General laminate question and Happy New Year to all !

Discussion in 'Boatbuilding' started by bulk-head, Dec 30, 2007.

  1. bulk-head
    Joined: Dec 2007
    Posts: 58
    Likes: 2, Points: 0, Legacy Rep: -5
    Location: Antigua

    bulk-head Junior Member

    Looks like a bunch of guys around this site that know how to work glass. Ive got a question about stitch and glue construction and general laminate schedules. Seems that every plywood core hull calls for a biax tape lamination schedule along the chines and keel BEFORE the structural skin is applied. I understand the need for reinforcement in these areas, but why inside the laminate ? as opposed to on the outside ? The way in which the clew of a sail is built up. Seems to me that when fairing the hull, with the main structural skin ON TOP, outside, of the reinforced area, that there is a real danger of a little aggressive board sanding or a run away DA promptly sanding thru the ridge formed by the underlying layers of fabric, breaking thru the main structural fibres ? With the Biax tape reinforcement on the outside of the main skin, the long fibres would be hidden, protected... touching glass when fairing would simply bevel the reinforcement tape . What gives guys ? Is there an engineering reason for the reinforcements to be on the inside of the laminate. :?:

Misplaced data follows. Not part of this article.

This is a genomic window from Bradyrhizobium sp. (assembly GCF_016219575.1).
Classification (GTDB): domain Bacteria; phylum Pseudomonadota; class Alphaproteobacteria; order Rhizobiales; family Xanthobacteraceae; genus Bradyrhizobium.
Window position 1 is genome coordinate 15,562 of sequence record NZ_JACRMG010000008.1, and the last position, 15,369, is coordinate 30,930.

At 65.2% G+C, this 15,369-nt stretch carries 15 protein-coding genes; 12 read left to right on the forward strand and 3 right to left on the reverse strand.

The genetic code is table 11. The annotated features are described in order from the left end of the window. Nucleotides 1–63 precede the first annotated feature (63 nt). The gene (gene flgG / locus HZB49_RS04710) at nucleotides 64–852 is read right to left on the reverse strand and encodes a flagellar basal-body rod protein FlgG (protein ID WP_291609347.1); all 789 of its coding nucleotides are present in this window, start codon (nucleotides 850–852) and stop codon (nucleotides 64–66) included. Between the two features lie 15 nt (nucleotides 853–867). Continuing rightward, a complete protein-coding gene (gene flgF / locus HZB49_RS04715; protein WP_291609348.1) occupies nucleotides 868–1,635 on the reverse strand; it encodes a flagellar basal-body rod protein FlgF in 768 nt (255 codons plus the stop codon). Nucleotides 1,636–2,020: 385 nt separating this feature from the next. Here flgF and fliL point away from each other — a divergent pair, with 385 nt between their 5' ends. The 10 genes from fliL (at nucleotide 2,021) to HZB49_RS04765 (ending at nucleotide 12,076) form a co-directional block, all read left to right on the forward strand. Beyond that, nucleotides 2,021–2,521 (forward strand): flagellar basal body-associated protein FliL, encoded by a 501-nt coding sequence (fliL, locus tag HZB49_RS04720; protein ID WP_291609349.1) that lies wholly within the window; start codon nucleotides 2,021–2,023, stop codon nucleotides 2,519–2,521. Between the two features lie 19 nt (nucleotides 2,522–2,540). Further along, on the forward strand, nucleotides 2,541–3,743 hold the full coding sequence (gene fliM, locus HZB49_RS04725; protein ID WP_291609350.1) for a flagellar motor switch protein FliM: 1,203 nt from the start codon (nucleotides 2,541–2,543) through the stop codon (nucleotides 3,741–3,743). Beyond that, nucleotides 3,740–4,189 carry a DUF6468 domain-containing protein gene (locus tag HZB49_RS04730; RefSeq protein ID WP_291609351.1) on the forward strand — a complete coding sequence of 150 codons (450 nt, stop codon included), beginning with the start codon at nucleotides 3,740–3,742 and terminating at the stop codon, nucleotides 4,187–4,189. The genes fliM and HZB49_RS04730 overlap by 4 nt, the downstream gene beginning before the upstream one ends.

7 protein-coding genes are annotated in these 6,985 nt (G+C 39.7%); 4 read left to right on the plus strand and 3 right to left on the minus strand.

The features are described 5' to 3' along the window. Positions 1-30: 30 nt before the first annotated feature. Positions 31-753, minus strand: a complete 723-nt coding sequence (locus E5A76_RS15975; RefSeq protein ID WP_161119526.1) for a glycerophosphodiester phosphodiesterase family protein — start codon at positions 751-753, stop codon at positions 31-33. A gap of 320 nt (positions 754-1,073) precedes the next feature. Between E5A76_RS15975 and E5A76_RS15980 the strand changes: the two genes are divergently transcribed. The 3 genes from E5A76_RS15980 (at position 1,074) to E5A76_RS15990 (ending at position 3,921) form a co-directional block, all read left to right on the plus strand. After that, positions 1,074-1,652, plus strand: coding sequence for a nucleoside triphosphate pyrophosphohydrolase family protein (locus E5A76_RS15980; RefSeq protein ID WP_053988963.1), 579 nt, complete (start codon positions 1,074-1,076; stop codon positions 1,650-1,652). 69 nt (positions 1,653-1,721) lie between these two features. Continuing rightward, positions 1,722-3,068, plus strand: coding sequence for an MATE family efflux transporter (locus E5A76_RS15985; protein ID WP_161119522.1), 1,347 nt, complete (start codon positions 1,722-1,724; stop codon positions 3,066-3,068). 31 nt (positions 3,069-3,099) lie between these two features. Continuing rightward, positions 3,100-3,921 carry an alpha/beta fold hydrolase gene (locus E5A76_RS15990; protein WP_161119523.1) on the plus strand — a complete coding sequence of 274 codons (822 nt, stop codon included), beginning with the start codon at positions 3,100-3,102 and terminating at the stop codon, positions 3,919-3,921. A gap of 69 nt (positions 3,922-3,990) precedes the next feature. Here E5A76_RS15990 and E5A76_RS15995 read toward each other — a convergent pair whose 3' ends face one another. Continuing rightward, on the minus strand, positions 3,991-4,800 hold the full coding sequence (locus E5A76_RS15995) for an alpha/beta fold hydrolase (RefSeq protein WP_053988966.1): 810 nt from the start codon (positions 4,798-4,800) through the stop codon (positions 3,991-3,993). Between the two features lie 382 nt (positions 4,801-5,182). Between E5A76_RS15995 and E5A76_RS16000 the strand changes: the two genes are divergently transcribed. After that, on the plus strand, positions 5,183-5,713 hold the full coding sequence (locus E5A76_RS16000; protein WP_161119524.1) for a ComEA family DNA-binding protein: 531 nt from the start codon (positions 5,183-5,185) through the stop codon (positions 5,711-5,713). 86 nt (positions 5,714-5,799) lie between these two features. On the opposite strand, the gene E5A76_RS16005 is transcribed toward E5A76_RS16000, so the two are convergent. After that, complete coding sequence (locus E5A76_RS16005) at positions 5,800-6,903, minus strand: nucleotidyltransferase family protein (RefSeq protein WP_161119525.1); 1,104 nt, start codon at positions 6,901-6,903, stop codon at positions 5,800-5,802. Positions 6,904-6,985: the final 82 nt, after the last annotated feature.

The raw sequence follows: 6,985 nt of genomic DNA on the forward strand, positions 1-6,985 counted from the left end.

2. fleetwing
    Joined: Mar 2008
    Posts: 21
    Likes: 1, Points: 0, Legacy Rep: 36
    Location: Kuwait, via D.C, Rhode island

    fleetwing sea salt

    the answer to your question is: the added reinforcement, provides elasticity at the joints for the plywood, and adds strength, at the high pressures of the hull along the chine, and hard areas of the hull, to help in the resistance of pounding that occurs, Look carefully at the structural strength of the lamination schedule, and calculate the strength, from the tensile strength of the material, (fiber glass ) The P.S.I until material failure, which causes hairline cracks, and de-lamination, the optimal load for any boat should be 70 P.S.I overall compound this figure with the lamination.

    Most of all the reason for biaxel tape is "for the builder", because the lay up dimes may be different and the tape will fill the gaps, and keep everything in place.
    your point about the Sanding and faring is this : have at least 3mm of gelcoat and you wont have to worry about print-thru. there are simple rules to eliminate this yor lamination should start with a gelcoat, then 4 oz woven, 4oz. matt, 6oz woven, 8 oz matt, this is basic, thinner lamination is sacrificial, and cosmetic.
  3. Roly
    Joined: Jul 2005
    Posts: 508
    Likes: 23, Points: 18, Legacy Rep: 222
    Location: NZ

    Roly Senior Member

    All my laminating I've done with the high stress area reinforcement on top and feathered with staggered width tapes to avoid a hard spot. (Not by sanding thru the main laminate) Then fairing bog.
    As you say,Bulkhead, its common sense.
    Then, I taught myself, which is pretty common!:p
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